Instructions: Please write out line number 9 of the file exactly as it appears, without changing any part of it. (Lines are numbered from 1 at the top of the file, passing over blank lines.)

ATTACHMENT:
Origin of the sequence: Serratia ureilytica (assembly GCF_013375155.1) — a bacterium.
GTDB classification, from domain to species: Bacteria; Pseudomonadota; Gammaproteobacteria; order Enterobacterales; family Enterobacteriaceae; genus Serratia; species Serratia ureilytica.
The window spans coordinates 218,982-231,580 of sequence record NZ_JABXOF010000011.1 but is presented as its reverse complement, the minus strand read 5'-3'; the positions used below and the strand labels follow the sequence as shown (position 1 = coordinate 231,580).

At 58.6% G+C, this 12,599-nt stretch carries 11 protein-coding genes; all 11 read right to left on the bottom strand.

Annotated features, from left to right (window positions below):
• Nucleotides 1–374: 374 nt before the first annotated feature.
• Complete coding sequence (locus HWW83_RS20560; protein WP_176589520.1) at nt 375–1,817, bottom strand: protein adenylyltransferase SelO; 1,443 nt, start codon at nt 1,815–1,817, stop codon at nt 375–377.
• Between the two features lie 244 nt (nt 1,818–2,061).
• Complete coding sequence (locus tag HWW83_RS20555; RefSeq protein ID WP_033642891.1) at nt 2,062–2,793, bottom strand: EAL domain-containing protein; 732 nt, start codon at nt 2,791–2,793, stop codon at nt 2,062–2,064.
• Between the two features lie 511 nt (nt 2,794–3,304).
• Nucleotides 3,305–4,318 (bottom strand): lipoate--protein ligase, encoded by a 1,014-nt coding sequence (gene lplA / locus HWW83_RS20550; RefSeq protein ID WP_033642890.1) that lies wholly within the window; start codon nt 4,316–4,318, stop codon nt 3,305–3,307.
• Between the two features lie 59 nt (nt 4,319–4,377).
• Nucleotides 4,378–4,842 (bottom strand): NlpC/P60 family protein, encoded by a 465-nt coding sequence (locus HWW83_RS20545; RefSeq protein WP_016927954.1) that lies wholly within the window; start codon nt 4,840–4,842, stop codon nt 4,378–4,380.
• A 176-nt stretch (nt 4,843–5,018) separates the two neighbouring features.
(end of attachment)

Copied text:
• Complete coding sequence (locus tag HWW83_RS20555; RefSeq protein ID WP_033642891.1) at nt 2,062–2,793, bottom strand: EAL domain-containing protein; 732 nt, start codon at nt 2,791–2,793, stop codon at nt 2,062–2,064.